Finally, got a wonderful woman by the name of Ruth Scott who had been the mental retardation Special Ed person for the city schools to go out as the superintendent...assistant superintendent for programs, and she was a very gutsy, very, very aggressive; appropriately aggressive woman and she eventually...Bob resigned, and Ruth took over. But, the harder she tried- and she did everything- and she couldn't turn the place around.

11:11:14:24 - 11:13:58:26

Lisa: Chuck, you stopped working as director in 1995, can you tell a little bit about the circumstances around that?

Chuck: Yeah. I didn't stop, I got fired.

You know, as a matter of fact, as I think about it, I got fired and that's how I got into the field. I got fired as a salesman and got into the field; I got fired and got out of the field.

The commissioners took over the... The Republicans took the House for the first time in 60 years, if I wanted to be philosophical I would say, "You live by the political sword, you die by the political sword" and that's probably true.

But anyway, the Republicans took the House and then fired probably, two dozen, top management in county government. And I was very philosophical about it, and it happened on Christmas Eve. We all got registered letters. They said that the Post Office messed up we were not suppose to get the letters 'till the next day. "Oh" I said, "Oh, good mess up [Christmas] dinner and not Christmas Eve".

But, what irritated me more than anything...I had gone out of my way to brief the new Commissioner's staff that all of my people had civil service protection, except me, and they should leave them alone. And my staff people started getting these letters, where they started calling me on Christmas Eve and Christmas Day, and I was so irate I went into the office and sent all my senior staff an e-mail, and if they didn't have e-mail, I called them. And said, "Do not resign under any circumstance" they were asking for resignations. "Do not resign for any reason because you lose your civil service protection if you do". So, nobody resigned and I was told later that if I had any chance of remaining that ball of static, and I was delighted, because I said, "Why would I want to work for two court jesters when I've worked for the Prince of Services, Tom Forrester?"

So I had a good time, traveled a lot and was in Spain a...lot of sunbathers without the tops of their bathing suits on, and was so moved that I wrote the commissioners a letter and thanked them for firing me. Postcard actually, which appeared in the paper, which said, "Director sent postcard from the edge". "Director thanks Commissioner for purge."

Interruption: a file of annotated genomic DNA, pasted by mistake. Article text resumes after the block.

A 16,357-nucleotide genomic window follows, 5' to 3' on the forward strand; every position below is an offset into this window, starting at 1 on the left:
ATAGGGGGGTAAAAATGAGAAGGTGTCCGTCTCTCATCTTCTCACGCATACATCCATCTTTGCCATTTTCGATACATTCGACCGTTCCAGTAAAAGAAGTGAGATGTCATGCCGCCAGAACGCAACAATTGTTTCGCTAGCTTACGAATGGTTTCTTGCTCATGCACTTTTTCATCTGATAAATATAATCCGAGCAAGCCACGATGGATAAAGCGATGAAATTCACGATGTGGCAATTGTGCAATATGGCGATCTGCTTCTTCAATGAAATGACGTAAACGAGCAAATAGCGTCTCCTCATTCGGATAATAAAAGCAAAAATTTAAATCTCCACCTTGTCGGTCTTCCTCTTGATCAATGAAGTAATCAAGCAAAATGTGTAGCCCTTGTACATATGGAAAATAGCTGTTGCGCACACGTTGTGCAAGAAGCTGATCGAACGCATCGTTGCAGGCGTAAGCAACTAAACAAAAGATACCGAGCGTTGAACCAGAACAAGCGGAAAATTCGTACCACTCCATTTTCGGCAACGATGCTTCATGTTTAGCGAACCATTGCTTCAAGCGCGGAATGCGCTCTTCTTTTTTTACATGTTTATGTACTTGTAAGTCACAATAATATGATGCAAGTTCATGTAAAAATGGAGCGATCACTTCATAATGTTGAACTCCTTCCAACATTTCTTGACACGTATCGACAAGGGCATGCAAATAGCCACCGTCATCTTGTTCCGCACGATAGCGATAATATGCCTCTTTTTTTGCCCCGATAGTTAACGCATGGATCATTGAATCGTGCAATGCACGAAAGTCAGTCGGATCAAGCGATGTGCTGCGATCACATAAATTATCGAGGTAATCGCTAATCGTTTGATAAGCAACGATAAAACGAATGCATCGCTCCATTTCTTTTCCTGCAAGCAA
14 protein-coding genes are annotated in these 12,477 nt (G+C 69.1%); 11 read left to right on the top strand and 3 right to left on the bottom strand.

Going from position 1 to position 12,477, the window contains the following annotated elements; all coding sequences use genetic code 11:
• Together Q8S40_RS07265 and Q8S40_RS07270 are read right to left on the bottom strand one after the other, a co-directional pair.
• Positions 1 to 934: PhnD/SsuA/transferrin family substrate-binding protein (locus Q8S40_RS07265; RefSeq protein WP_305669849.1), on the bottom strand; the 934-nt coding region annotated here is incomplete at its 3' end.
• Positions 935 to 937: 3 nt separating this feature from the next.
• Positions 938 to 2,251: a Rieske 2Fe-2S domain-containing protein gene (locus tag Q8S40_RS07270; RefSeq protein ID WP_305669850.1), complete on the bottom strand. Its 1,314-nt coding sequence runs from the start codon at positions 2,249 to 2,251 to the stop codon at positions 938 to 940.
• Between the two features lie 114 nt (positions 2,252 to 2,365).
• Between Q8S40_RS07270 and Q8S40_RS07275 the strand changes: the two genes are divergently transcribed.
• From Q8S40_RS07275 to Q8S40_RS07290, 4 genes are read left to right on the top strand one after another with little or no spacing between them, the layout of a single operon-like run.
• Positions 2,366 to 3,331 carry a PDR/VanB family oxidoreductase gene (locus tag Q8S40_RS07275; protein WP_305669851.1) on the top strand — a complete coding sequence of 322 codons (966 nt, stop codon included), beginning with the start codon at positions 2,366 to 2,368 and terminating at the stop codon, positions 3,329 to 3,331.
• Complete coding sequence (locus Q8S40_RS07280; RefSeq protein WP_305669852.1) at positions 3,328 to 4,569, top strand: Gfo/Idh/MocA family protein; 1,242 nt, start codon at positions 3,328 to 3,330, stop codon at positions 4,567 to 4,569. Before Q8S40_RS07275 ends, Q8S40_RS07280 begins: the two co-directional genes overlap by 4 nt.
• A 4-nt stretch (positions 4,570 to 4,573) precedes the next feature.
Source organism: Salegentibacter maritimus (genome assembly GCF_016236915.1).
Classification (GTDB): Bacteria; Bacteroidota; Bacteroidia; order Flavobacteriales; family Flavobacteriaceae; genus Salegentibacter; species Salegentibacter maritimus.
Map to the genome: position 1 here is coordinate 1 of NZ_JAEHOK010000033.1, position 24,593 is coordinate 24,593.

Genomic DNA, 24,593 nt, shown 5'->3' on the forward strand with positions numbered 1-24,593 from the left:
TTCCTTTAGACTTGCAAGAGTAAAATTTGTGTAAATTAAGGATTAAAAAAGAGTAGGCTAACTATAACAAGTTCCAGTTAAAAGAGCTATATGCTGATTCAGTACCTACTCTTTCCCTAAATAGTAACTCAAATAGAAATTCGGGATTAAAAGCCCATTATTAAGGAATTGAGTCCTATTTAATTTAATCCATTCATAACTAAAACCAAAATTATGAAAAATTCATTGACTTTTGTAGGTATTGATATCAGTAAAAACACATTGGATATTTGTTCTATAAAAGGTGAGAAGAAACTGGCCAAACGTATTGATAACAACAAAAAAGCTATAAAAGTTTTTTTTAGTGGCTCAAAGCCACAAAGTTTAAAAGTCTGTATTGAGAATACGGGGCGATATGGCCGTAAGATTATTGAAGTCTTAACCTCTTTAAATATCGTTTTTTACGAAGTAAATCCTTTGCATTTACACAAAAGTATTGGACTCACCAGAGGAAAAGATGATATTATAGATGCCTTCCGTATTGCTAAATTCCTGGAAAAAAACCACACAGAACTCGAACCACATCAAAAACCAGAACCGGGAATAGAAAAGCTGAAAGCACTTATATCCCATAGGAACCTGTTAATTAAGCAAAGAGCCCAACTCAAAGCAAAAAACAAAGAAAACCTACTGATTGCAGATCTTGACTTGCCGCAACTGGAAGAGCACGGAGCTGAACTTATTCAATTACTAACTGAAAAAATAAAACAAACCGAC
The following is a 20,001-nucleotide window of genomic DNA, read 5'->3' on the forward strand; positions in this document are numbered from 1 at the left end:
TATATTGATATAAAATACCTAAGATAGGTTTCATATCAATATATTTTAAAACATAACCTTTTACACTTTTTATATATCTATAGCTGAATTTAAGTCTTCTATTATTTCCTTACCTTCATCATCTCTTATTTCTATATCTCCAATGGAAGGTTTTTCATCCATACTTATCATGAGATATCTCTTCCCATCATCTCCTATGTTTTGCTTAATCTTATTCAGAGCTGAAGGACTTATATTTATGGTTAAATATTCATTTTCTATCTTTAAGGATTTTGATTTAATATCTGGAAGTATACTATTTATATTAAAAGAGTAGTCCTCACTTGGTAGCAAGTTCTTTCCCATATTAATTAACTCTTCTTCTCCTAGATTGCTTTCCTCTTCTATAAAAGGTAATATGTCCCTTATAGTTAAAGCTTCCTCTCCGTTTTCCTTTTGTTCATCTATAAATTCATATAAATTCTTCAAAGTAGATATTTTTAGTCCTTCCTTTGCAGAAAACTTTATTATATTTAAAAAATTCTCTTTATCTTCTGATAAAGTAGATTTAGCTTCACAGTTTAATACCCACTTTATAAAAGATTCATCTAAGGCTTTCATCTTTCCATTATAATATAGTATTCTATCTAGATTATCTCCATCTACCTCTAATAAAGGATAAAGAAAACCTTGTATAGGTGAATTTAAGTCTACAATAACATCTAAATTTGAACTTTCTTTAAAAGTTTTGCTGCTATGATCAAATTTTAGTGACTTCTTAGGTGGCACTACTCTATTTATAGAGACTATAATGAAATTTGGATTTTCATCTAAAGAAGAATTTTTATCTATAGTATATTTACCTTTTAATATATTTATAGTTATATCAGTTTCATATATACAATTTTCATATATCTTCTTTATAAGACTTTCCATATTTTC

11:14:03:00 - 11:15:36:10

Lisa: Chuck, can you tell me who took the position over from you?

Chuck: Yeah; when I got fired a guy by the name of Dan Tureski, who I had worked closely with in the past, from the time I came to town as a matter of fact, and Dan was put in the position. There was a lot of outcry because Dan had been party to court suits and other actions trying to stop the deinstitutionalization process. In other words, the whole policy was reversed...the local paper the PG [Post Gazette] editorialized saying they didn't understand why the commissioners got themselves in such a mess with Dan, who was a very vocal advocate, but had absolutely no administrative experience. And the local ARC- and I applaud this - really got on the advocacy soapbox and every commissioner's meeting; at the end of the meeting there's a three minute opportunity for people to address the commissioners, and the ARC lined up for every Thursdays, and I have no idea the number, 12 different parents to come in and say that Dan doesn't belong in the job of their retardation thing. The mental health people were a little more relaxed about it.

11:18:02:07 - 11:18:54:13

Lisa: What did you do next in your career; what did you after 1995?

Chuck: I did some consulting for various foundations primarily for Edith Trees, which specializes in grants for the mental retardation fields. I appeared as an expert witness as few times, wrote a lot of letters to the editor, and a...was on the citizens...was a founding member of the Citizens Police Review Board and became elected Tuisech of the appointed, I guess, of the Southside Celtic Society. And that was the only thing I do... Oh, I'm sorry, I was on neighborhood boards, but the only thing I do now is on the Southside Celtic Society.